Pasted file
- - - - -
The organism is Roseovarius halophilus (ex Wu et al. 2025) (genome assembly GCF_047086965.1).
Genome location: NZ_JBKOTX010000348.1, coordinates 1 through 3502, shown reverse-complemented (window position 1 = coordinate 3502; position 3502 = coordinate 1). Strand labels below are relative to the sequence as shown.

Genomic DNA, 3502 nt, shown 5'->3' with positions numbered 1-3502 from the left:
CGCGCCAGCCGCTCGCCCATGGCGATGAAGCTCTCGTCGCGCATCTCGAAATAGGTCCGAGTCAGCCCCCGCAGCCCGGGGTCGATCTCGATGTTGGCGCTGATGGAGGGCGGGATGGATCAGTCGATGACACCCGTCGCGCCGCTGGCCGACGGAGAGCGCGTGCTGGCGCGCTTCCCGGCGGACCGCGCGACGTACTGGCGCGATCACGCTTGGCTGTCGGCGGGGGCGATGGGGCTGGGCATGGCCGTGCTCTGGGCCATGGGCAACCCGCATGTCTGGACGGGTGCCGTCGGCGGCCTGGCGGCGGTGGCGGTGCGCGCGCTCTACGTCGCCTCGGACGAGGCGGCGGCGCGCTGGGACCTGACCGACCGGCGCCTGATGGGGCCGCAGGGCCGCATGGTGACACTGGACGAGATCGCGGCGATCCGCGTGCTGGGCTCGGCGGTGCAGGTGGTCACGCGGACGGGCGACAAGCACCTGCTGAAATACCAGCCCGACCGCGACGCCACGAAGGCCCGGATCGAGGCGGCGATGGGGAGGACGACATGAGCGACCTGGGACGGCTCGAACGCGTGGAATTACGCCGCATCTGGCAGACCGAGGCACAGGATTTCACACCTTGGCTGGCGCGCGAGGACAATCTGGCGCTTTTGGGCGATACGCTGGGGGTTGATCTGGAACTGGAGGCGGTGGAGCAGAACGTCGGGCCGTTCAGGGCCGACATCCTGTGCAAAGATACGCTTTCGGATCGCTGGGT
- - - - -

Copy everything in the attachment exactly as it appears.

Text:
The organism is Roseovarius halophilus (ex Wu et al. 2025) (genome assembly GCF_047086965.1).
Genome location: NZ_JBKOTX010000348.1, coordinates 1 through 3502, shown reverse-complemented (window position 1 = coordinate 3502; position 3502 = coordinate 1). Strand labels below are relative to the sequence as shown.

Genomic DNA, 3502 nt, shown 5'->3' with positions numbered 1-3502 from the left:
CGCGCCAGCCGCTCGCCCATGGCGATGAAGCTCTCGTCGCGCATCTCGAAATAGGTCCGAGTCAGCCCCCGCAGCCCGGGGTCGATCTCGATGTTGGCGCTGATGGAGGGCGGGATGGATCAGTCGATGACACCCGTCGCGCCGCTGGCCGACGGAGAGCGCGTGCTGGCGCGCTTCCCGGCGGACCGCGCGACGTACTGGCGCGATCACGCTTGGCTGTCGGCGGGGGCGATGGGGCTGGGCATGGCCGTGCTCTGGGCCATGGGCAACCCGCATGTCTGGACGGGTGCCGTCGGCGGCCTGGCGGCGGTGGCGGTGCGCGCGCTCTACGTCGCCTCGGACGAGGCGGCGGCGCGCTGGGACCTGACCGACCGGCGCCTGATGGGGCCGCAGGGCCGCATGGTGACACTGGACGAGATCGCGGCGATCCGCGTGCTGGGCTCGGCGGTGCAGGTGGTCACGCGGACGGGCGACAAGCACCTGCTGAAATACCAGCCCGACCGCGACGCCACGAAGGCCCGGATCGAGGCGGCGATGGGGAGGACGACATGAGCGACCTGGGACGGCTCGAACGCGTGGAATTACGCCGCATCTGGCAGACCGAGGCACAGGATTTCACACCTTGGCTGGCGCGCGAGGACAATCTGGCGCTTTTGGGCGATACGCTGGGGGTTGATCTGGAACTGGAGGCGGTGGAGCAGAACGTCGGGCCGTTCAGGGCCGACATCCTGTGCAAAGATACGCTTTCGGATCGCTGGGT